Remaining Focused: Human Flourishing in the Emergent Techno-Culture
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Being human in our technological age requires not merely technical skills but—more importantly—intellectual capacity to navigate a rapidly changing philosophical milieu. Join us this winter for our online lecture series, Human Flourishing in a Technological Age, to learn from leading scholars about key aspects of what it means to be human in a technological age: personhood, embodied cognition, leisure, transhumanism and more.
Please join us on Friday, April 16 as we welcome Dr. Brent Waters who will give the lecture "Remaining Focused: Human Flourishing in the Emergent Techno-Culture."
In this lecture, Dr. Waters will argue that human flourishing entails participation in communicative associations (e.g., church, family, and friendships). “Communication” is derived from the Greek koinonia that can be variously translated as communion, community, or communicate. Communicative associations promote the sharing, rather than exchange, of material and immaterial goods that promote the wellbeing of its members. Over time, such sharing requires practicing a series of acts and relationships that are repetitive and mundane.Since human flourishing thereby comprises more ordinary than extraordinary behavior, the challenge is to prevent or resist the various social forces driving the emerging technoculture from becoming distractions that effectively diminish human wellbeing. This in turn requires a critical engagement with technology rather than its rejection.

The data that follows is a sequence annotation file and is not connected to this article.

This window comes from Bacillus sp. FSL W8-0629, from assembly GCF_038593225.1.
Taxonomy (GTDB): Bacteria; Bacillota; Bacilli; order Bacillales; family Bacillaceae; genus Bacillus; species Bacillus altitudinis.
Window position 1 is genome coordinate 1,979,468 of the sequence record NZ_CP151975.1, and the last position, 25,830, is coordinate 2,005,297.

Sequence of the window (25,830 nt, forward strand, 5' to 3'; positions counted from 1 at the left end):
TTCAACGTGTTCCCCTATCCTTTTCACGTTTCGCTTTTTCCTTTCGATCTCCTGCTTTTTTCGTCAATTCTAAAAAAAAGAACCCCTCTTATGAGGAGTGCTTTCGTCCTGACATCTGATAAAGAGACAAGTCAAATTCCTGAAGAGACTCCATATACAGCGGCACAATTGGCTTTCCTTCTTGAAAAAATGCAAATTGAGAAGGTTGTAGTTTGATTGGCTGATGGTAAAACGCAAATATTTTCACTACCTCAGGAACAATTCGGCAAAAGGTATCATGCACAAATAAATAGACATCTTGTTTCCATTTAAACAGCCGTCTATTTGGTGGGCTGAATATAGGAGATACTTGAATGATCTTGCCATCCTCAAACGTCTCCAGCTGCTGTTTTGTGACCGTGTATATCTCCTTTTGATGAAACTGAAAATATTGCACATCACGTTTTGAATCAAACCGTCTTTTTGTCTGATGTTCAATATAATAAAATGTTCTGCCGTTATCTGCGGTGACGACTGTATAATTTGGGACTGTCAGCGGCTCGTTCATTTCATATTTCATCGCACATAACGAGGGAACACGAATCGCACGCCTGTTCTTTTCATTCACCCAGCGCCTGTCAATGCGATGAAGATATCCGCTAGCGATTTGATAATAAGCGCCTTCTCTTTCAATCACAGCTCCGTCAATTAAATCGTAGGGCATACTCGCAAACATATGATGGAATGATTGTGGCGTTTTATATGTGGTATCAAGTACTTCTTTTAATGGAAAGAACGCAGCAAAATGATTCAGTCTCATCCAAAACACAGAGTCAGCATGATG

Dr. Brent Waters is the Jerre and Mary Joy Stead Professor of Christian Social Ethics, Garrett Evangelical Theological Seminary. His current work is focused on the domain of Christian ethics, where he pursues questions of moral life as it is lived out in often ordinary and routine patterns of daily living. His work asks such questions as: What are my duties and responsibilities to loved ones? Should I extend hospitality to strangers? How should I treat neighbors near and far? Most significantly, Dr. Waters research is concerned with the challenge of interpreting the moral implications of the gospel in and to a diverse and rapidly changing world. He is the author of numerous articles and several books, including From Human to Posthuman: Christian Theology and Technology in a Postmodern World (Routledge 2006) and Christian Moral Theology in the Emerging Technoculture: From Posthuman Back to Human (Routledge 2016).